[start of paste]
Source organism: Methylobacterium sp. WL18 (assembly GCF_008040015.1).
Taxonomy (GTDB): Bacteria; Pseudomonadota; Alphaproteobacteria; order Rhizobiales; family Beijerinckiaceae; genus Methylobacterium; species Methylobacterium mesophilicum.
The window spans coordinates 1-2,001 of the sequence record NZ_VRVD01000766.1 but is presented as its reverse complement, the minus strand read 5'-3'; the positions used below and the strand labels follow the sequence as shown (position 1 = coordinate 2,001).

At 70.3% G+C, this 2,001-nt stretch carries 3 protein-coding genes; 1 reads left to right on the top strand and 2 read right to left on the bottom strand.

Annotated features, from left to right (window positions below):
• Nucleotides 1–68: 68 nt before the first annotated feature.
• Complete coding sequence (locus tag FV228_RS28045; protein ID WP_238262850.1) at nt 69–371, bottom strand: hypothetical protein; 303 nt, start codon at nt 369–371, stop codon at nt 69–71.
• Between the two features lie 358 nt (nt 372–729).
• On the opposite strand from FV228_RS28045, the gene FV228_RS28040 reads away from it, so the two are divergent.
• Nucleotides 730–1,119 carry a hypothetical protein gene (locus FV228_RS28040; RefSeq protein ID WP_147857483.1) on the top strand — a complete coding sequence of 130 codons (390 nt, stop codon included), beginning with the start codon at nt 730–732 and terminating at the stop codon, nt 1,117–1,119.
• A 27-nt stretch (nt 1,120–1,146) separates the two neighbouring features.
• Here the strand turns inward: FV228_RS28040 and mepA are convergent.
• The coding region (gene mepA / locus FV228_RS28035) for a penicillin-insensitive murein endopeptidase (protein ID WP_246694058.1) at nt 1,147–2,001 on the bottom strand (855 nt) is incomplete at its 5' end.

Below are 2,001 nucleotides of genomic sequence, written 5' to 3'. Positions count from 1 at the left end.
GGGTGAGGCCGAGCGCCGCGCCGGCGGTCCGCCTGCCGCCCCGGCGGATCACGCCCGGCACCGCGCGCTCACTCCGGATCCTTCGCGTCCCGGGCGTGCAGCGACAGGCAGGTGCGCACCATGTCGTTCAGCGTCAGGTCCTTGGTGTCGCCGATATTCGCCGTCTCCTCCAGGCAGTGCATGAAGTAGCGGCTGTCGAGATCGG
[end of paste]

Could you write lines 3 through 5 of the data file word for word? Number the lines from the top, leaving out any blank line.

The window spans coordinates 1-2,001 of the sequence record NZ_VRVD01000766.1 but is presented as its reverse complement, the minus strand read 5'-3'; the positions used below and the strand labels follow the sequence as shown (position 1 = coordinate 2,001).

At 70.3% G+C, this 2,001-nt stretch carries 3 protein-coding genes; 1 reads left to right on the top strand and 2 read right to left on the bottom strand.

Annotated features, from left to right (window positions below):